I wanted to install the command locate, which is available via sudo apt-get installmlocate.

However, I first ran sudo apt-get installlocate which seems to have installed something else.

Typing the command locate <package> however seems to call upon mlocate.

What is the package locate, and can (should) it be safely removed?

  • 2
    I believe mlocate was the replacement for the original locate, But That was 15 years ago, and probably, one package is an alias or referer to the other. There is another variant, "slocate" which observed a file's visibility based on user permissions, but I haven't see. That in a long time
    – Otheus
    Commented Mar 30, 2016 at 17:26

2 Answers 2


The locate package is the implementation of locate from GNU findutils. The mlocate package is another implementation of the same concept called mlocate. They implement the same basic functionality: quick lookup of file names based on an index that's (typically) rebuilt every night. They differ in some of their functionality beyond basic usage. In particular, GNU locate builds an index of world-readable files only (unless you run it from your account), whereas mlocate builds an index of all files but only lets the calling user see files that it could access. This makes mlocate more useful in most circumstances, but unusable in some unusual installations where it isn't run by the system administrator (because mlocate has to be setuid root), and a security risk.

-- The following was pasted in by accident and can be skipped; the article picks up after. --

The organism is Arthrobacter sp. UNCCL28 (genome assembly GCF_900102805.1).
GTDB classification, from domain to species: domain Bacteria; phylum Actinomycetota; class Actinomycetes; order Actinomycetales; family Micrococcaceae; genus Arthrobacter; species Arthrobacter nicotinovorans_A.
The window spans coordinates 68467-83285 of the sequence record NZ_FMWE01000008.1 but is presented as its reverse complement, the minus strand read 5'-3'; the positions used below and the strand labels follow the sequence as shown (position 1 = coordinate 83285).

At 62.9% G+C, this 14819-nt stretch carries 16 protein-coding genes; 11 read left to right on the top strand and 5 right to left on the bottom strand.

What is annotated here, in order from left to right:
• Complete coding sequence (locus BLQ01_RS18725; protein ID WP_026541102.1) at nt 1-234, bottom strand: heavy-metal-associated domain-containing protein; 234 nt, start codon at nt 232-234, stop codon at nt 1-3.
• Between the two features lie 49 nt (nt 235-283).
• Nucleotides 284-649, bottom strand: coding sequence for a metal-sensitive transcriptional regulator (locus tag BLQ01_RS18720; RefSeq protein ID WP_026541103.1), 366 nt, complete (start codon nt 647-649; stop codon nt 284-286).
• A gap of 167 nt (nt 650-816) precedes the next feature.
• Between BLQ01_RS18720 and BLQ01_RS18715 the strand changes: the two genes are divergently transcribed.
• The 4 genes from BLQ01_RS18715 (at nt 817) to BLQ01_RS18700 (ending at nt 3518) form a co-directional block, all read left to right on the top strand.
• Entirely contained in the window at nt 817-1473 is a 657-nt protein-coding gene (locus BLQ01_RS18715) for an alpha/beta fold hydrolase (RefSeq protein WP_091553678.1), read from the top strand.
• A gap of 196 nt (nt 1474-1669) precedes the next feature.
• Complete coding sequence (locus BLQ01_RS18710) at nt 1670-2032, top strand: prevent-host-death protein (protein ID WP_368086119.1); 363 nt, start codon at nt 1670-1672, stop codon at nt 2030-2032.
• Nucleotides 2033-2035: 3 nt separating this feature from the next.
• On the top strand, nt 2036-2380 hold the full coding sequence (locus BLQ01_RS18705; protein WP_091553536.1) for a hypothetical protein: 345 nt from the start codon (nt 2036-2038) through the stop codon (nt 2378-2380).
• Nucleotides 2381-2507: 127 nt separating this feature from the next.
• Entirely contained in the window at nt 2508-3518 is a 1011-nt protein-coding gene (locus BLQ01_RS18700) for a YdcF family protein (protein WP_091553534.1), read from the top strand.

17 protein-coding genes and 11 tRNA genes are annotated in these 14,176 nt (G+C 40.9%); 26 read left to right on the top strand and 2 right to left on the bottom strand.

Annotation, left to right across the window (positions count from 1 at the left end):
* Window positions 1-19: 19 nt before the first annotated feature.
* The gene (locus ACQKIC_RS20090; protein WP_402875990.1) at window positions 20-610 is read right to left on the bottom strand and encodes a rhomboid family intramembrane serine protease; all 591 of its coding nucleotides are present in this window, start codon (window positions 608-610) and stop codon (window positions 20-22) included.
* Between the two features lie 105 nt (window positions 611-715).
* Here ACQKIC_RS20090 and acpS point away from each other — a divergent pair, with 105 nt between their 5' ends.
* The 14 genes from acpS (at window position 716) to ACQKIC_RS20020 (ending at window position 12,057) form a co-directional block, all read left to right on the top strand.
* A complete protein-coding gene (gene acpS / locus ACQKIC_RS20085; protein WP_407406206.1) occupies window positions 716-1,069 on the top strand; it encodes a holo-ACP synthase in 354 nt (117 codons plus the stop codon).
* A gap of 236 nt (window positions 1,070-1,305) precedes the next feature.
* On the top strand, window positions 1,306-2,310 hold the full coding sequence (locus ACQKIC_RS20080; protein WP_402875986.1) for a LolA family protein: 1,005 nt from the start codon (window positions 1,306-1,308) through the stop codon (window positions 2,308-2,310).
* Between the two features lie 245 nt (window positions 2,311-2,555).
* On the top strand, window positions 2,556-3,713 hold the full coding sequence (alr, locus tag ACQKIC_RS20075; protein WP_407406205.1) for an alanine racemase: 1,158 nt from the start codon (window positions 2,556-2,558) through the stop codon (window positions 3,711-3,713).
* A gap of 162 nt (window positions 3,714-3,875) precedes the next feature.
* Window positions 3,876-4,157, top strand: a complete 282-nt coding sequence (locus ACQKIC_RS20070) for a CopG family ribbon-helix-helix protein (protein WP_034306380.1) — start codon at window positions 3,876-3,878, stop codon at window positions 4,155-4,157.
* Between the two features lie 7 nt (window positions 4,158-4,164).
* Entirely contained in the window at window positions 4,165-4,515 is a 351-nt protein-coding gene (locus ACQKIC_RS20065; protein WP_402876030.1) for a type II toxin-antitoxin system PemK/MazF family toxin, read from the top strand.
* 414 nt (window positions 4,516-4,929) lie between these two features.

Under Debian and derivatives, if you install both, locate will run the mlocate implementation, and you need to run locate.findutils to run the GNU implementation. This is managed through alternatives. If you have both installed, they'll both spend time rebuilding their respective index, but other than that they won't conflict with each other.

  • 17
    You neglected to mention mlocate's main feature, from which it gets its name ("merging locate"): It provides a version of updatedb that reuses its old index to improve update performance by only querying lists of files/subdirectories for directories where the ctime has changed.
    – ssokolow
    Commented Jul 17, 2018 at 4:08
  • "GNU locate builds an index of world-readable files only" are you sure? I found names of a lot of files via locate as regular user, where I had no permissions to in the end
    – rubo77
    Commented Jan 1, 2022 at 22:48
  • @rubo77 Your locate is probably mlocate and not GNU locate. Commented Jan 2, 2022 at 8:35

mlocate is a newer implemenation of locate. Once you install mlocate it

will change the /usr/bin/locate binary to point to mlocate via the alternatives mechanism.

That is why you get mlocate behaviour if you install in that order.

Details can be found here

  • 2
    In fact, I never installed mlocate, but on my Ubuntu 16.04 system, /usr/bin/locate -> /etc/alternatives/locate -> /usr/bin/mlocate Commented Nov 8, 2017 at 4:22

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